Temples being now built in honour of particular saints, and especially the martyrs, it was natural to ornament them with paintings and sculptures representing the great exploits of such saints and martyrs; and this was a circumstance that made the Christian churches still more like the heathen temples, which were also adorned with statues and pictures; and this also would tend to draw the ignorant multitude to the new worship, making the transition the easier.

Paulinus, a convert from paganism, a person of senatorial rank, celebrated for his parts and learning, and who died afterwards bishop of Nola in Italy, distinguished himself in this way.  He rebuilt, in a splendid manner, his own episcopal church, dedicated to Felix the martyr, and in the porticoes of it, he had painted the miracles of Moses and of Christ, together with the acts of Felix and of other martyrs, whose relics were deposited in it.  This, he says, was done with a design to draw the rude multitude, habituated to the profane rites of paganism, to a knowledge and good opinion of the Christian doctrine, by learning from those pictures what they were not capable of learning from books, of the lives and acts of Christian saints.

The custom of having pictures in churches being once begun (which was about the end of the fourth or the beginning of the fifth century, and generally by converts from paganism) the more wealthy among the Christians seem to have vied with each other, who should build and ornament their churches in the most expensive manner, and nothing perhaps contributed more to it than the example of this Paulinus.

It appears from Chrysostom, that pictures and images were to be seen in the principal churches of his time, but this was in the East.  In Italy, they were but rare in the beginning of the fifth century, and the bishop of that country, who had got his church painted, thought proper to make an apology for it, by saying that the people being amused with the pictures would have less time for regaling themselves.  The origin of this custom was probably in Cappadocia, where Gregory Nyssenus was bishop, the same who commended Gregory Thaumaturgus for contriving to make the Christian festivals resemble the pagan ones.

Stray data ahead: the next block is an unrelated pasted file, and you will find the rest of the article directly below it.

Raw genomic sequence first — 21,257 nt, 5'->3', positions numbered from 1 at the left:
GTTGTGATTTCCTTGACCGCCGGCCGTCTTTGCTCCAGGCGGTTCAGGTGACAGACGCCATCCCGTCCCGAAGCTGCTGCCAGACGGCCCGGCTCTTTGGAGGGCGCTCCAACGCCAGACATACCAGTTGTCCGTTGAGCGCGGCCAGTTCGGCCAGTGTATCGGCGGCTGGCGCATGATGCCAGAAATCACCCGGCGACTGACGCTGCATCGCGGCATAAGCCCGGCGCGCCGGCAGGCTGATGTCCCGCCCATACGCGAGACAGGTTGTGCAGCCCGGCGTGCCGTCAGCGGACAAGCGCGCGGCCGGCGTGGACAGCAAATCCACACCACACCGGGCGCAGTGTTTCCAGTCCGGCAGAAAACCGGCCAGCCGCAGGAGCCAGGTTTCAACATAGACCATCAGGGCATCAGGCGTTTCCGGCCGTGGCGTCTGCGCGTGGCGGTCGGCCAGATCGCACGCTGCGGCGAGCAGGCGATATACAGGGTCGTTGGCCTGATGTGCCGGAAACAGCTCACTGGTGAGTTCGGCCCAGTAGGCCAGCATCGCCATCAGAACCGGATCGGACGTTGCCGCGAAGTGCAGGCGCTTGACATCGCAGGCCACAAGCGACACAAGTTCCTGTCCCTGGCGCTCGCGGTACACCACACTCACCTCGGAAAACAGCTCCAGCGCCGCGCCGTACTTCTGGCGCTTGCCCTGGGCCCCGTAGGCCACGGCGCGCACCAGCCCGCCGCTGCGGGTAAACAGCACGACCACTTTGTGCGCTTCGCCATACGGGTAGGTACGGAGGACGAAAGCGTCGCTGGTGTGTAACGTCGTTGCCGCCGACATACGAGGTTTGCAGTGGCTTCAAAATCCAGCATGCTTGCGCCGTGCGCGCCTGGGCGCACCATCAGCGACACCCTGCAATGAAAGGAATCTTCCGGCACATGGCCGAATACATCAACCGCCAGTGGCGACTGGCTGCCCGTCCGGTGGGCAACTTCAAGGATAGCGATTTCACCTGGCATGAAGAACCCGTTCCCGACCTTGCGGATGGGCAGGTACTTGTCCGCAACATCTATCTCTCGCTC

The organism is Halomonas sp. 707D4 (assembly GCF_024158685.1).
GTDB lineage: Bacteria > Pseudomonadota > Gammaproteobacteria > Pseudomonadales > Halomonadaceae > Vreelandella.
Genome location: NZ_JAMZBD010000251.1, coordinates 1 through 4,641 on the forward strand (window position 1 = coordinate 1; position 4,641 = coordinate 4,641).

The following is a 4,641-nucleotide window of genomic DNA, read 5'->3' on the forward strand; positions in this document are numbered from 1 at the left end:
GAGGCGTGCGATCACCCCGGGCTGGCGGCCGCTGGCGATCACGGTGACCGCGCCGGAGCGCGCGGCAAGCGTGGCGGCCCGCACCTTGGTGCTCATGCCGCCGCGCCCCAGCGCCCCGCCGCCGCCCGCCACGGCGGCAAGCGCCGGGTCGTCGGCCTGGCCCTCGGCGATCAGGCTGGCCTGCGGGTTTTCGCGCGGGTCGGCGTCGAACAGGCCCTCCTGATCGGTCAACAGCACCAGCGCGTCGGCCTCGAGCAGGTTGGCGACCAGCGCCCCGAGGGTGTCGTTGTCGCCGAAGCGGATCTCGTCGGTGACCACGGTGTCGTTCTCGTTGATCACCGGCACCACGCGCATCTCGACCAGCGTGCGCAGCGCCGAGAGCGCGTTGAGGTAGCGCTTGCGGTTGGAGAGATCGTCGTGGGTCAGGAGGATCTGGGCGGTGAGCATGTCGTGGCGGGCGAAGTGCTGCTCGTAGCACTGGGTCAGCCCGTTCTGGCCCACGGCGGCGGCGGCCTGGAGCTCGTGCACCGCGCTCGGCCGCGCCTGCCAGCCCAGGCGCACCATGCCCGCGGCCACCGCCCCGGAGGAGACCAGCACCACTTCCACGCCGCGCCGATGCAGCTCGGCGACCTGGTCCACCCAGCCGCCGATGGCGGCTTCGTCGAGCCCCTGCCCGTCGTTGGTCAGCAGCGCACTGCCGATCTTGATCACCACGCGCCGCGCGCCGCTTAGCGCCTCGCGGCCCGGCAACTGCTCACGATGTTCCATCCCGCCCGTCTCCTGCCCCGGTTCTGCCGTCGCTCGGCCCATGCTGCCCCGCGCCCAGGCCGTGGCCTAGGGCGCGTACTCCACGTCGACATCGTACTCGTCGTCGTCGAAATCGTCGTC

Though many churches in this age were adorned with the images of saints and martyrs, there do not appear to have been many of Christ.  These are said to have been introduced by the Cappodocians; and the first of these were only symbolical ones, being made in the form of a lamb.  One of this kind Epiphanius found in the year 389, and he was so provoked at it, that he tore it.  It was not till the Council of Constantinople, called In Trullo, held as late as the year 707 CE, that pictures of Christ were ordered to be drawn in the form of men.[6]


[1] Ibid., Chapter XLIX, p.  359.

[2] Chamberlin, E.  R.  1993.  The Bad Popes.  Barnes & Noble, Inc.  p.  11.

[3] Gibbon, Edward, Esq.  Vol.  5, Chapter XLIX, p.  361.

[4] Ibid., p.  365.

[5] Hodgkin, Thomas.  1967.  Italy and Her Invaders.  Vol.  VI, Book VII.  New York: Russell & Russell.  p.  431.

[6] Priestley, Joseph, LL.D.  F.R.S.  1782.  An History of the Corruptions of Christianity.  Birmingham: Piercy and Jones.  Vol.  1; “The History of Opinions relating to Saints and Angels,” Section 1, Part 2— “Of Pictures and Images in Churches.” pp.  337–339.